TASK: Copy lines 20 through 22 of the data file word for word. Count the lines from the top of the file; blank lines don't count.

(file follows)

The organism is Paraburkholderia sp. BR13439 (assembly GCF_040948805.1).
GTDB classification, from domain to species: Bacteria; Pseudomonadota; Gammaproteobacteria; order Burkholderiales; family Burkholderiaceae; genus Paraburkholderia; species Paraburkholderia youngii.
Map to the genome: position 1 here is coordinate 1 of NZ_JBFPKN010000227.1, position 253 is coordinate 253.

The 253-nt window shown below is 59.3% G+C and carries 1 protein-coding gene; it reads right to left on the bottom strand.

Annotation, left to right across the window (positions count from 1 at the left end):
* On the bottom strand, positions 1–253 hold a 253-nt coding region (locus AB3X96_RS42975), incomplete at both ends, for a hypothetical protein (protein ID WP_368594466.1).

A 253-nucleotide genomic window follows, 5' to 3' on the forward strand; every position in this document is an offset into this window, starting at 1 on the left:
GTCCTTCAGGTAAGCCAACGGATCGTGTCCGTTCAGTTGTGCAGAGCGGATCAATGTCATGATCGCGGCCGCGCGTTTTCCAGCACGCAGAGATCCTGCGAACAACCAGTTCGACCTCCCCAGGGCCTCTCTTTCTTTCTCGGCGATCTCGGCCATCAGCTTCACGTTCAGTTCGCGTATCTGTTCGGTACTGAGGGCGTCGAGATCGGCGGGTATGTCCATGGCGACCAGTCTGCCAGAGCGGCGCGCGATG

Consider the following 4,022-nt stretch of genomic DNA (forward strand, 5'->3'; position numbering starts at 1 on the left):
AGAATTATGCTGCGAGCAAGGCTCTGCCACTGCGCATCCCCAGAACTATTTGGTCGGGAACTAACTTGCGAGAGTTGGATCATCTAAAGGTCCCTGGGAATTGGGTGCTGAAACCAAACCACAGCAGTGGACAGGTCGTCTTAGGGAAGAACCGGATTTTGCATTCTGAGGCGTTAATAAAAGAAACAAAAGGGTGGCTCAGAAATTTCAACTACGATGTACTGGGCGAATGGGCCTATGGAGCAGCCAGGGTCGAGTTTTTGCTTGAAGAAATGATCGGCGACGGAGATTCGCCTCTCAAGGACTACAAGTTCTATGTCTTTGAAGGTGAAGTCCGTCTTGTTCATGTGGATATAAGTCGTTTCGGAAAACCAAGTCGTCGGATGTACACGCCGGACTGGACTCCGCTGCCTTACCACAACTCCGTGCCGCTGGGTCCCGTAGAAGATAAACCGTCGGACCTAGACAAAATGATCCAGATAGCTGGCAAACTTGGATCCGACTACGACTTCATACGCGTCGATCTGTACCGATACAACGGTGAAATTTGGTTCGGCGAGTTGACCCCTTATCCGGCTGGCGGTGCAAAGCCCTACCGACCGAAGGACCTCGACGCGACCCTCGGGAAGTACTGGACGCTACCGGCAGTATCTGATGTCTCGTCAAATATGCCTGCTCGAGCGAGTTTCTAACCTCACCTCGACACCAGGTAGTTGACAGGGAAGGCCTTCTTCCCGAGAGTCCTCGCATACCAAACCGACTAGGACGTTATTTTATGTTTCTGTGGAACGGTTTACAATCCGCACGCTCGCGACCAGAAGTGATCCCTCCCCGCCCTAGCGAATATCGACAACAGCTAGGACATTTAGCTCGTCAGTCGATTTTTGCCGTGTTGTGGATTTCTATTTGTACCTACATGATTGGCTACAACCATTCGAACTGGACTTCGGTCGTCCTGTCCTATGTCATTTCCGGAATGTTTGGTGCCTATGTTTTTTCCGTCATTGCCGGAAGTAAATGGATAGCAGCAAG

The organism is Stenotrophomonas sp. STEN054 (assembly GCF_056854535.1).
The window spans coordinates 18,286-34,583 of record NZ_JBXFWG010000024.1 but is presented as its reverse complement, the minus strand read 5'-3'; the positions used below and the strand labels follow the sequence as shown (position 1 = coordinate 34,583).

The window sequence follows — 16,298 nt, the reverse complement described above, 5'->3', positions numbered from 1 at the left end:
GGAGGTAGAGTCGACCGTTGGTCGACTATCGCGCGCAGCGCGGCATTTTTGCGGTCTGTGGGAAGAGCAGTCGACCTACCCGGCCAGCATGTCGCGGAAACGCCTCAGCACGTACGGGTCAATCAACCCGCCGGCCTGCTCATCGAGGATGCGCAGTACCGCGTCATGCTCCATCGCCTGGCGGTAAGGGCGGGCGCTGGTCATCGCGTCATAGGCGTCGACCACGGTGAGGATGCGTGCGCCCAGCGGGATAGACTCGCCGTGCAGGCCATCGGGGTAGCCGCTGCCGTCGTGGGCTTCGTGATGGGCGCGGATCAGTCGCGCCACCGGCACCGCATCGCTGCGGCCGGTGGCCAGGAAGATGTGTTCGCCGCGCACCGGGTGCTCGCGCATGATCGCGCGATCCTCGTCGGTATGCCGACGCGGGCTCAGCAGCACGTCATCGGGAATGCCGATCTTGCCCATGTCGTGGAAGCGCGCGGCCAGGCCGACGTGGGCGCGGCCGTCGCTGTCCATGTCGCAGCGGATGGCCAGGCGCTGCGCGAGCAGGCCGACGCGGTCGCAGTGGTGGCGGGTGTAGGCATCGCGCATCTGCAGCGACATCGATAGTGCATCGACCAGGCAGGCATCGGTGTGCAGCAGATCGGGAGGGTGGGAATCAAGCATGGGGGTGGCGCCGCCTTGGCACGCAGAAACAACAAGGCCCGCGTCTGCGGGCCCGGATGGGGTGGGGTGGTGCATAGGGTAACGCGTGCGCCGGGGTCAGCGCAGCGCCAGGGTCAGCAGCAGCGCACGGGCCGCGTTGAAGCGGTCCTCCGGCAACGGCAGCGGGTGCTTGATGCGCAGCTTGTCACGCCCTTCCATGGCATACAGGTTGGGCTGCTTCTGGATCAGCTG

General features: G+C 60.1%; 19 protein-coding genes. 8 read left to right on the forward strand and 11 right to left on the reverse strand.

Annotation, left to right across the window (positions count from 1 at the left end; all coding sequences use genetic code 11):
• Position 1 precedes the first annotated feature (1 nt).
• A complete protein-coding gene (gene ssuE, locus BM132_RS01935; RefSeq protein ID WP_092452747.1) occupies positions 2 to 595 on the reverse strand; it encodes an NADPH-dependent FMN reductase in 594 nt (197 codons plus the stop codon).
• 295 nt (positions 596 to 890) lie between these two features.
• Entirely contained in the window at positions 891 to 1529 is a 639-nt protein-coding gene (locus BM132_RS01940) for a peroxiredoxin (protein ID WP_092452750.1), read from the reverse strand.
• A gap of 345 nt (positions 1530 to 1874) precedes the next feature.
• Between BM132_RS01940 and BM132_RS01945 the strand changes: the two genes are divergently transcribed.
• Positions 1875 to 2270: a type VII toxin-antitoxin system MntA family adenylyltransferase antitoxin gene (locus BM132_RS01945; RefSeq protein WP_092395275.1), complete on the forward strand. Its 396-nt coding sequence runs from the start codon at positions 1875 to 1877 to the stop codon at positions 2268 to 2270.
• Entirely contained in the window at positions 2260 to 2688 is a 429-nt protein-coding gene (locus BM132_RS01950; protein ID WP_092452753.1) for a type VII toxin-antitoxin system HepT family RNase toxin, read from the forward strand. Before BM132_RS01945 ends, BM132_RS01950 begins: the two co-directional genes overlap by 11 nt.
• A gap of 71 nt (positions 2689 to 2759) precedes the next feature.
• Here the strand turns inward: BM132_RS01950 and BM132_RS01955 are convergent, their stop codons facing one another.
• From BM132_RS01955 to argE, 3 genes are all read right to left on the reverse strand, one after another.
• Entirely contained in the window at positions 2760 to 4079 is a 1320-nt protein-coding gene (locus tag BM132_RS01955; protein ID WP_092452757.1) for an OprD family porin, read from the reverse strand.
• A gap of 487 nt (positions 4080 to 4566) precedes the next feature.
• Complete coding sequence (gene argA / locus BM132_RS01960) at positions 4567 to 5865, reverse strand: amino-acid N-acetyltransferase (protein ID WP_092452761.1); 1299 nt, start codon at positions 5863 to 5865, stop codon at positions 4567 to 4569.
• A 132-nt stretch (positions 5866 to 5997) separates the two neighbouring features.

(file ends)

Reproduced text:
• Entirely contained in the window at positions 891 to 1529 is a 639-nt protein-coding gene (locus BM132_RS01940) for a peroxiredoxin (protein ID WP_092452750.1), read from the reverse strand.
• A gap of 345 nt (positions 1530 to 1874) precedes the next feature.
• Between BM132_RS01940 and BM132_RS01945 the strand changes: the two genes are divergently transcribed.